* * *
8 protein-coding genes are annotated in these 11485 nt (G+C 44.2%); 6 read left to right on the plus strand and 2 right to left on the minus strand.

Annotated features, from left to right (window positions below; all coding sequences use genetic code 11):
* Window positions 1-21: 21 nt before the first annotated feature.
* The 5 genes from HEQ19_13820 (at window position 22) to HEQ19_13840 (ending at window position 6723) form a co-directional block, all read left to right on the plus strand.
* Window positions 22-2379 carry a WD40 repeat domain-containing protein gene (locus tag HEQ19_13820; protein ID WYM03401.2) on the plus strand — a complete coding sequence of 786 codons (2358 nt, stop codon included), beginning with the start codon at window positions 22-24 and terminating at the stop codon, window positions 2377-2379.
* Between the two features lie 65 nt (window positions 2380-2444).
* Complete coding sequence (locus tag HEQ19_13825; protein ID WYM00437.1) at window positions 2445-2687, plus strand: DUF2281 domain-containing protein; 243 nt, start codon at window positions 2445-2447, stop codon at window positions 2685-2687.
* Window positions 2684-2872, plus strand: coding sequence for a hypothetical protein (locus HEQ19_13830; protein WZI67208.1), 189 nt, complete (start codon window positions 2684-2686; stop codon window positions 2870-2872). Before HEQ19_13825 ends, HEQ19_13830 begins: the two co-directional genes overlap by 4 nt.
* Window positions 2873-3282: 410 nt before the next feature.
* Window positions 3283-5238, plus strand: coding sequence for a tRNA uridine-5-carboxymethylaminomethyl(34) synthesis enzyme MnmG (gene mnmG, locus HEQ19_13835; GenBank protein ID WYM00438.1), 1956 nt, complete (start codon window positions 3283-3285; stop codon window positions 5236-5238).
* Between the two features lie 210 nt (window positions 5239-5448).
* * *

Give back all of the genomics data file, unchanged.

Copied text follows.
8 protein-coding genes are annotated in these 11485 nt (G+C 44.2%); 6 read left to right on the plus strand and 2 right to left on the minus strand.

Annotated features, from left to right (window positions below; all coding sequences use genetic code 11):
* Window positions 1-21: 21 nt before the first annotated feature.
* The 5 genes from HEQ19_13820 (at window position 22) to HEQ19_13840 (ending at window position 6723) form a co-directional block, all read left to right on the plus strand.
* Window positions 22-2379 carry a WD40 repeat domain-containing protein gene (locus tag HEQ19_13820; protein ID WYM03401.2) on the plus strand — a complete coding sequence of 786 codons (2358 nt, stop codon included), beginning with the start codon at window positions 22-24 and terminating at the stop codon, window positions 2377-2379.
* Between the two features lie 65 nt (window positions 2380-2444).
* Complete coding sequence (locus tag HEQ19_13825; protein ID WYM00437.1) at window positions 2445-2687, plus strand: DUF2281 domain-containing protein; 243 nt, start codon at window positions 2445-2447, stop codon at window positions 2685-2687.
* Window positions 2684-2872, plus strand: coding sequence for a hypothetical protein (locus HEQ19_13830; protein WZI67208.1), 189 nt, complete (start codon window positions 2684-2686; stop codon window positions 2870-2872). Before HEQ19_13825 ends, HEQ19_13830 begins: the two co-directional genes overlap by 4 nt.
* Window positions 2873-3282: 410 nt before the next feature.
* Window positions 3283-5238, plus strand: coding sequence for a tRNA uridine-5-carboxymethylaminomethyl(34) synthesis enzyme MnmG (gene mnmG, locus HEQ19_13835; GenBank protein ID WYM00438.1), 1956 nt, complete (start codon window positions 3283-3285; stop codon window positions 5236-5238).
* Between the two features lie 210 nt (window positions 5239-5448).